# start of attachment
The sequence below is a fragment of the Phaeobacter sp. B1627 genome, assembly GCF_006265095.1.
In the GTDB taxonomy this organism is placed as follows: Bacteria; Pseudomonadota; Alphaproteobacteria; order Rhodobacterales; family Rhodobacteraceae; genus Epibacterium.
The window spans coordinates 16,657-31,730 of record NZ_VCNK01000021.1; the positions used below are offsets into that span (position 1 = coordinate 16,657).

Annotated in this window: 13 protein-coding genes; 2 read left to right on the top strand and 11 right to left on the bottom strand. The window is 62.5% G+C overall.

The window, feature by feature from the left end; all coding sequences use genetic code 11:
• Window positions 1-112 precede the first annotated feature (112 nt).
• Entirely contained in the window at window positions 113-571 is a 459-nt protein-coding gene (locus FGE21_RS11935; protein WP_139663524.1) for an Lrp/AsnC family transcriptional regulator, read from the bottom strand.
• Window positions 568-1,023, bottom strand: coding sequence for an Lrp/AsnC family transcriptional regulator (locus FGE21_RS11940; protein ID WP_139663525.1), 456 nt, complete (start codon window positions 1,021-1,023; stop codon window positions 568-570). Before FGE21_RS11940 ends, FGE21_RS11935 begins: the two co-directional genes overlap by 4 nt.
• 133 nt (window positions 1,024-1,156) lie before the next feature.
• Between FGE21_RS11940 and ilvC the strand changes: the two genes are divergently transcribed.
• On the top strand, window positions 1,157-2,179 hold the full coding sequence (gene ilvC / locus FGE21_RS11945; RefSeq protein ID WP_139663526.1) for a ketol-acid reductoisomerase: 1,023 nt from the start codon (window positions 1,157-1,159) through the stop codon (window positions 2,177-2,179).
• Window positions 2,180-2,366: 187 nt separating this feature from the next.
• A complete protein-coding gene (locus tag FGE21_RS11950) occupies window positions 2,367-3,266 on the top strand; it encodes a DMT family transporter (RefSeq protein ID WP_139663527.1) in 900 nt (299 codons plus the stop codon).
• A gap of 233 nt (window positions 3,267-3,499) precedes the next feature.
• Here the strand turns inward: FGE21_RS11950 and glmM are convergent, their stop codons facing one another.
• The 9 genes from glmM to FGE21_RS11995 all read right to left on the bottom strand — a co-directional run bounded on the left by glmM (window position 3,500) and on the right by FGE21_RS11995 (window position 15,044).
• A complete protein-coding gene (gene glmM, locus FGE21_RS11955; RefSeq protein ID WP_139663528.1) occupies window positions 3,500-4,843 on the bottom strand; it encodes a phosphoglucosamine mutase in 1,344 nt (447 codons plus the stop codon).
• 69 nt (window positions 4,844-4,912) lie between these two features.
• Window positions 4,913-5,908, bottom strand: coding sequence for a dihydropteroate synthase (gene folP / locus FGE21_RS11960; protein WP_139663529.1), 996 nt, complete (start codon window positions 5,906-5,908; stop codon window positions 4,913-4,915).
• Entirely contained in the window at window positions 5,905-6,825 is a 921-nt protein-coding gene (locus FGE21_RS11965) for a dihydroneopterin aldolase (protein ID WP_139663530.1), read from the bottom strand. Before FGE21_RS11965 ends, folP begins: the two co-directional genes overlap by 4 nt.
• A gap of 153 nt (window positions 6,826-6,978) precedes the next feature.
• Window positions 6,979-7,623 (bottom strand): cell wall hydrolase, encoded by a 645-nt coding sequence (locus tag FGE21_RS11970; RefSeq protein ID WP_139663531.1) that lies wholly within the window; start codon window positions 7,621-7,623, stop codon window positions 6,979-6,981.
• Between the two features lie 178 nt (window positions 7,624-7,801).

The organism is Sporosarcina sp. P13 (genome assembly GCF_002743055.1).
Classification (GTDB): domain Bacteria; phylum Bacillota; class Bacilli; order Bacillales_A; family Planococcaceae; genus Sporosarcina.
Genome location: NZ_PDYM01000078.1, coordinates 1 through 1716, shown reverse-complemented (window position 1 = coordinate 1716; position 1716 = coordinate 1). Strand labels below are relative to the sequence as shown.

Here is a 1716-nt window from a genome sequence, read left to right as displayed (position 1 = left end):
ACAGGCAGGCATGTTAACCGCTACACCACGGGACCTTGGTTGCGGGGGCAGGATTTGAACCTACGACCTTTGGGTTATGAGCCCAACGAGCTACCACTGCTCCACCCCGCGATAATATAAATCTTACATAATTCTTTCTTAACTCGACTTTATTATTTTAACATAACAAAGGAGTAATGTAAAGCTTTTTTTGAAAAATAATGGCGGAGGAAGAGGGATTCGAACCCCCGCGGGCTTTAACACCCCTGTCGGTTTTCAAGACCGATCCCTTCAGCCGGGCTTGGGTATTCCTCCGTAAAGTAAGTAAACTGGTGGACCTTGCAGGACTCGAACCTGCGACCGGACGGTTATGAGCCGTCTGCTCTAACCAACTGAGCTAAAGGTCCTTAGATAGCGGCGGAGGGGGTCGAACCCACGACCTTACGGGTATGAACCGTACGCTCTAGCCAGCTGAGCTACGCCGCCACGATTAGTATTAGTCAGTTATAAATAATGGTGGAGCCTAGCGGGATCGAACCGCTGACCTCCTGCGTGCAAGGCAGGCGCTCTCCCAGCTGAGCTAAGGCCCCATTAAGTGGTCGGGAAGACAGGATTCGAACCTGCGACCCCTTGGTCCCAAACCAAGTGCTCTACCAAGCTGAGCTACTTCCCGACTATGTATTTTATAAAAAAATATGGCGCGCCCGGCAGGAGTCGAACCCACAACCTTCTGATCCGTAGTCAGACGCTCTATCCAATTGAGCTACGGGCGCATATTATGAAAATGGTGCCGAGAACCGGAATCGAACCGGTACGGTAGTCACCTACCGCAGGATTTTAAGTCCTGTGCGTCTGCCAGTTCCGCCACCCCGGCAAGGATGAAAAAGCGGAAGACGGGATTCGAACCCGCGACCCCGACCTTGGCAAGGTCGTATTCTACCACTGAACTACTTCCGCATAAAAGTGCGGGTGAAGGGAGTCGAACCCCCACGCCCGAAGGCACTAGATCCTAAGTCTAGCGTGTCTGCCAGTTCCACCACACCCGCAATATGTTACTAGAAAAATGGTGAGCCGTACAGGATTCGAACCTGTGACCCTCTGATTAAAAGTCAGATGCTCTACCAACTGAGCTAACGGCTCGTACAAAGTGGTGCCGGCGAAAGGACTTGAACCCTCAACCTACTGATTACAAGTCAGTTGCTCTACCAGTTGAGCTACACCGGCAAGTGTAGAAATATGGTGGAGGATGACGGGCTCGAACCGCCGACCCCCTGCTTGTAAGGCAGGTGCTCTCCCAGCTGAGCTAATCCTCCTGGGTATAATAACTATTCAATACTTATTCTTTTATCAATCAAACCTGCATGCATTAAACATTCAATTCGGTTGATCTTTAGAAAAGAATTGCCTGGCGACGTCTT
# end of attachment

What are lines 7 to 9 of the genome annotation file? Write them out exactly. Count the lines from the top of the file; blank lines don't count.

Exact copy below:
• Entirely contained in the window at window positions 113-571 is a 459-nt protein-coding gene (locus FGE21_RS11935; protein WP_139663524.1) for an Lrp/AsnC family transcriptional regulator, read from the bottom strand.
• Window positions 568-1,023, bottom strand: coding sequence for an Lrp/AsnC family transcriptional regulator (locus FGE21_RS11940; protein ID WP_139663525.1), 456 nt, complete (start codon window positions 1,021-1,023; stop codon window positions 568-570). Before FGE21_RS11940 ends, FGE21_RS11935 begins: the two co-directional genes overlap by 4 nt.
• 133 nt (window positions 1,024-1,156) lie before the next feature.